Let s try another perspective. According to the two German veterans statement, they had been only seventeen when they had fired at incoming gliders at
Message 1 of 3
, Sep 21, 2004
Let's try another perspective. According to the two German veterans' statement, they had been only seventeen when they had fired at incoming gliders at Arnhem. Those were not clay pigeons they were trying to shoot down but British and Polish soldiers. Being seventeen does not make a soldier necessarily any less deadly than an older one. Did they kill or cripple any? We don't know... Was there a sibling or child of a dead or crippled Arnhem veteran standing next to them during that cheery interview? Did relatives of dead Arnhem veterans see it later on television? Will they in the future?
Perhaps, it was human kindness that caused most German veterans to stay away from the Arnhem ceremonies. Perhaps, most German veterans had concluded that their presence at Arnhem would defy common sense rather than define reconciliation.
Stefan Wisniowski <swisniowski@...> wrote:
Thank you Krystyna!
People seem to react to suffering and loss in different ways. Some get bitter and angry; others still find a basic goodness in people.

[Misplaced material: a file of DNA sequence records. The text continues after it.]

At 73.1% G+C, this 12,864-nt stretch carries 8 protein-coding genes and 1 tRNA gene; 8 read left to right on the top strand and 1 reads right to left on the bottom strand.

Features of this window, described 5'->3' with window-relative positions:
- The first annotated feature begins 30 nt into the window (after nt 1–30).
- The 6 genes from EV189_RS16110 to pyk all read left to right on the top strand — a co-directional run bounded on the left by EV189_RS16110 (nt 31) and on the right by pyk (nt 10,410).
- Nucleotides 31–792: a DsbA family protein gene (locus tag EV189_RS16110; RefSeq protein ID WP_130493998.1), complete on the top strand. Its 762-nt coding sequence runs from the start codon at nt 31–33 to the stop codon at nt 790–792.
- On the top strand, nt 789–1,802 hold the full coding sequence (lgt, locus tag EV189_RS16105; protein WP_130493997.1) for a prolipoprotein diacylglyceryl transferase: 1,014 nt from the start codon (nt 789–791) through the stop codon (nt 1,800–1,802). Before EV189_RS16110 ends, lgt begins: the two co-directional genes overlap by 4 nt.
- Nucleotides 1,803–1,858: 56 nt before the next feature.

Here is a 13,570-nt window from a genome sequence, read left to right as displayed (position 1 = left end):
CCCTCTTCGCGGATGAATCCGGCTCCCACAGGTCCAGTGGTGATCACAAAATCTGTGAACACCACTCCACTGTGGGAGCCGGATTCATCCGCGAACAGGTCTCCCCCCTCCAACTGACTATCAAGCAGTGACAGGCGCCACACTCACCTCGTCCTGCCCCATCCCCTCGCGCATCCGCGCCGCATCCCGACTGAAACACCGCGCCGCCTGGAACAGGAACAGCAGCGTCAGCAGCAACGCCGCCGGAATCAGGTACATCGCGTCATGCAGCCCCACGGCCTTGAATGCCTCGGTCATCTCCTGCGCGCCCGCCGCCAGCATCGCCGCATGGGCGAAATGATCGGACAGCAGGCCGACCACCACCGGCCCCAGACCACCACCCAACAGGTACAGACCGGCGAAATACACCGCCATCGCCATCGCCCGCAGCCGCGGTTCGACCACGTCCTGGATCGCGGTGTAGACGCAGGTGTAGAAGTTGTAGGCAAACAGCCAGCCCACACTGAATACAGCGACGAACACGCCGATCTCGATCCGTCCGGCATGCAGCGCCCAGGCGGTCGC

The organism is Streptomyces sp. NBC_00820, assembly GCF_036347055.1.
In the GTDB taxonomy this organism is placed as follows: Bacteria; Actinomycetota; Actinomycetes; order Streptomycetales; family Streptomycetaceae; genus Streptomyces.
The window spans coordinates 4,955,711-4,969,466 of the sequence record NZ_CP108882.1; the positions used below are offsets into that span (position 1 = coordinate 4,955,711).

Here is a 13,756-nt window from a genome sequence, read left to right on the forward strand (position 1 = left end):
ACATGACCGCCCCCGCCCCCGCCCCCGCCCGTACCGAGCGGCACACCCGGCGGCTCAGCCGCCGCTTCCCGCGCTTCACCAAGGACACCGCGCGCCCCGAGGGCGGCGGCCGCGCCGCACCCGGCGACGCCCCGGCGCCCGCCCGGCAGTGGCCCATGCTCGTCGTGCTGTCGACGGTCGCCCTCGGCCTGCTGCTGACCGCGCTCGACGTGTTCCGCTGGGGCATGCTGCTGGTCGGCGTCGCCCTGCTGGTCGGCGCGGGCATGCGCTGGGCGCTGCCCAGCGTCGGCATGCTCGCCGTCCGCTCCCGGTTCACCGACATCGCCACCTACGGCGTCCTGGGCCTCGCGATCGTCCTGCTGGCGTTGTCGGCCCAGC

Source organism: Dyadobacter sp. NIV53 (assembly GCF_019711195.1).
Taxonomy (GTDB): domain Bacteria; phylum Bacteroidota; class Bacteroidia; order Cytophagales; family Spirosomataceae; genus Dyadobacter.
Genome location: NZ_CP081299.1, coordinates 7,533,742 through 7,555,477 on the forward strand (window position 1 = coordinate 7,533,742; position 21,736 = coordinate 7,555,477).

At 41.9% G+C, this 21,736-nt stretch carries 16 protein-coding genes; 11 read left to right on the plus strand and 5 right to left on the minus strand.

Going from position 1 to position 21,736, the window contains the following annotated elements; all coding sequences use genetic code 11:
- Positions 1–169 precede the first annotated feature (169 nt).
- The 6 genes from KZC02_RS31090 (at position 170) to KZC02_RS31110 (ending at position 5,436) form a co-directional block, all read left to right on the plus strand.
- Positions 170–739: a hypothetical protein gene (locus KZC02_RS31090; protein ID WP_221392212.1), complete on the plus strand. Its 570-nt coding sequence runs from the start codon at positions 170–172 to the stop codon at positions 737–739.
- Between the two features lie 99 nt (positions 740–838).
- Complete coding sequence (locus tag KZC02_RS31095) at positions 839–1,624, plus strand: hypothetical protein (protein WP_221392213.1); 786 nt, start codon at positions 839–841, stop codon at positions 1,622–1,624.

This is an ongoing dynamic within our own group because it is is focussed around a great suffering as well as a great story of human strength and compassion. And it will remain a source of difference so as long as we have individual members who are willing to speak their feelings.
So we try to be understanding and supportive of each other as much as we can be, especially of those members who suffered personally.
Best regards Stefan Wisniowski (moderator) Sydney
on 21/9/04 11:45 AM, kms0902@... at kms0902@... wrote:
It appears that reconciliation is being viewed as a joke, and that is sad indeed.... Hatred is a poison that can overtake one's life .....
Sincerely, Krystyna Szypowska Montreal, Canada
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